It can feel overwhelming when working with a software agency to develop your product. “Who do I communicate with about the project? How will my project be completed by the team?” are frequently asked questions. Fear not; most software teams have both an account manager (AM) and a project manager (PM) to guide your product’s development. But what are account and project managers, and how do they fit in your overall software project? Looking at the story of a fictional business-owner, Barney, details how these two roles are essential to solving your business problems while achieving your project goals.
Barney is expanding his tile manufacturing business by investing in both a mobile application and feature-laden web app. For this task, Barney hires a software development agency to guide his project and build the apps. As Barney meets his team, he is introduced to the roles of account and project manager. He knows these two are important to his project, but he still finds himself asking, “What do these two positions do for me, and how do they work together with the whole team?”
The account manager (AM) will be Barney’s first point of contact between him and the team. If he has a new idea or a concern about his project, Barney can tell his AM, who will then relay the information to the other team members involved in the project. Along with this, the account manager is responsible for:
Mackenzie Dolacki is an account manager at WynHouse: An Innovation Firm. “I like the collaborative approach to problem-solving in my role as an AM. Building relationships with clients and working with them to integrate new and impactful features in their projects makes my position very fulfilling. Another big part of my position is workforce adoption. It's exciting to play a part in the integration of new technology to the team.” While AMs like Mackenzie bridge the gap from Barney to the team, the role of the project manager further supports the software product’s development.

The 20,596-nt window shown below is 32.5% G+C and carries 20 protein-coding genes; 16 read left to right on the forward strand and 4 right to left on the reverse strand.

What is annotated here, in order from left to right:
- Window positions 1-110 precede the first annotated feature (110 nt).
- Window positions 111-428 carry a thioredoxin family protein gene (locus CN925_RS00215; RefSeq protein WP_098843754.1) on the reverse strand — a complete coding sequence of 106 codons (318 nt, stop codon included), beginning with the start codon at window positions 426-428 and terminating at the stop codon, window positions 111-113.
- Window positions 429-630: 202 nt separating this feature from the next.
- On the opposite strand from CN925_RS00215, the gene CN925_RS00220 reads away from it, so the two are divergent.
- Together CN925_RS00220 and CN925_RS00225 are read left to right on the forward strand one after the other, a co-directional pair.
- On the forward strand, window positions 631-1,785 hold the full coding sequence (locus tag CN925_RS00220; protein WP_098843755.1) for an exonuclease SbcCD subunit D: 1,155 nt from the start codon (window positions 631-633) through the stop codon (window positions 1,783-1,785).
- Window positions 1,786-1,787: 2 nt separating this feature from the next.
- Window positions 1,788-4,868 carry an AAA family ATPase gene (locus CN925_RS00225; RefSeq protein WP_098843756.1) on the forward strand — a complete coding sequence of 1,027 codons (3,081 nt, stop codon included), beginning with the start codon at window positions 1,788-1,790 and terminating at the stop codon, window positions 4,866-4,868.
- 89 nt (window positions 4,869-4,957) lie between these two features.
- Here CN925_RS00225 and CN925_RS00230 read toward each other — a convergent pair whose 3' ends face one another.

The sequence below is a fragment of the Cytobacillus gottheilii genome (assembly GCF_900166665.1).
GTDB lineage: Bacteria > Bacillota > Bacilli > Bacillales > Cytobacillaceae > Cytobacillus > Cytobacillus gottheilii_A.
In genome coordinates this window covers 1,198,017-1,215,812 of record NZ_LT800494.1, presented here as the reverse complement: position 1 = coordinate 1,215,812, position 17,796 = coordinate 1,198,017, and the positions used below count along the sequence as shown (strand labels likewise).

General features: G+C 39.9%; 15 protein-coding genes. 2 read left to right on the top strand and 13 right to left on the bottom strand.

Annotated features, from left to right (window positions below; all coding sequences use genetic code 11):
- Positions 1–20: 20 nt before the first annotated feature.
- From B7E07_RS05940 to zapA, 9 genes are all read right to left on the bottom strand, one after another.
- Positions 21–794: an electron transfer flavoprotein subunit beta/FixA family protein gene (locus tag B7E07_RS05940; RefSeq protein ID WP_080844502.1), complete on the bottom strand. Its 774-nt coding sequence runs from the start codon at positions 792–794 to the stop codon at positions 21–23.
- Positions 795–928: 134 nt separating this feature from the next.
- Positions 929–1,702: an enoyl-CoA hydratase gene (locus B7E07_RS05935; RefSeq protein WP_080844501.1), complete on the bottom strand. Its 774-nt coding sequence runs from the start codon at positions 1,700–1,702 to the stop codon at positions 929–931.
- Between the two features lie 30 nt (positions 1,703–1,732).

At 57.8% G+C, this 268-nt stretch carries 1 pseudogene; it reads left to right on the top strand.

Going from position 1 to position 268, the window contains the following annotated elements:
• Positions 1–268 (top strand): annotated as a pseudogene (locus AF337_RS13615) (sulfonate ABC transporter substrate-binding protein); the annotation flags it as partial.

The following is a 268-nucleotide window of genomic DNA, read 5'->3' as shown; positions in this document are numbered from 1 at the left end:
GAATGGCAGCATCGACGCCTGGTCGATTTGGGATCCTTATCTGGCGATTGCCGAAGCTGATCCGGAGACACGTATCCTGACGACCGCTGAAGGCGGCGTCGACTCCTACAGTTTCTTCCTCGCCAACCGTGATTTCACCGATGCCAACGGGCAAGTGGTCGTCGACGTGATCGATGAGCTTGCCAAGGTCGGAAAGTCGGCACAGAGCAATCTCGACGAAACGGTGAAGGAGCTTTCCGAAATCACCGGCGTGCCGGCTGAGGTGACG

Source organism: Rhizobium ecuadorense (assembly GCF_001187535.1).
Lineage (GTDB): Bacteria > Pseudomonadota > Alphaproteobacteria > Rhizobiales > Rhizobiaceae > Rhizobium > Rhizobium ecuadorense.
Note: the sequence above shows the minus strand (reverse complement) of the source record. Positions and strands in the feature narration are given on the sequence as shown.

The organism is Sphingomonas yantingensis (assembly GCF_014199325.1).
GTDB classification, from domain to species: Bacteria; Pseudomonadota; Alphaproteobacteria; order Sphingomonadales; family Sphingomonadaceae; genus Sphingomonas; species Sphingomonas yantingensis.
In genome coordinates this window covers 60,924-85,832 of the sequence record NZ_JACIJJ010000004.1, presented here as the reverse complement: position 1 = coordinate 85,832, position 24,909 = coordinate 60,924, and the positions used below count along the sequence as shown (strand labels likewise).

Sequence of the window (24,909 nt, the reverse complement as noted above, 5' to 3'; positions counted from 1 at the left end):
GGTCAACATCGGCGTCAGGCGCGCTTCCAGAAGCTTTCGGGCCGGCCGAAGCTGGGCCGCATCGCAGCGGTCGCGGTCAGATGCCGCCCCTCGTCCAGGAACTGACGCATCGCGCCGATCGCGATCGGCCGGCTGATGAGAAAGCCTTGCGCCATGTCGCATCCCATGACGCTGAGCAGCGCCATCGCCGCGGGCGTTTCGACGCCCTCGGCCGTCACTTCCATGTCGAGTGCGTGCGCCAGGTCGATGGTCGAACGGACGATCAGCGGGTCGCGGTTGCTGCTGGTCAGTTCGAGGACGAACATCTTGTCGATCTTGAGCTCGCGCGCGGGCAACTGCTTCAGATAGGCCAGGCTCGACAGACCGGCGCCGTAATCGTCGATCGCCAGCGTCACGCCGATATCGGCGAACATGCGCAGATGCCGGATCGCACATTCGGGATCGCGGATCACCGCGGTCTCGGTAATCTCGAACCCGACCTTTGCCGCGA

The project manager (PM) works with the AM to make sure Barney’s specifications are implemented into the project perfectly. With the information given to them by the AM, the PM then translates Barney’s requirements goals, and needs into functional requirements for the software product. In development, the requirements are then turned into user stories for the developers and designers to complete. PMs handle more than this. They are responsible for:
Nathan Meller, a PM at WynHouse: An Innovation Firm explains, “The main focus of my relationship with the client is to understand what they need, communicate project progress, and notify them of any issues that may arise. While the account manager may have more communication and face time with the client, most often both the account manager and I will be present in meetings during the project planning and execution phase. In these meetings, I will usually strive to understand clients’ goals and budgets, and communicate the timeline of the project, or demo progress.
“What I like most about my role is not only seeing the transformation of client goals and requirements into tangible solutions, but also being a driving force in that process. All the projects we take on lead to an end result that profoundly impacts the client in a positive way. Doing my part in meeting the project timeline, budget, and scope makes the end result all that more rewarding.”
By communicating with each other, both managers make sure Barney’s requirements are applied to his product as functioning features. Not only do these two oversee project to completion, they provide transparency and open communication into how the project is going. AMs and PMs serve as the mediators to your project, while keeping the momentum going. With them on your side, you don’t have to worry about your project falling through or becoming stuck. AMs and PMs work together to handle your project with expertise and professionalism while keeping you informed of the process.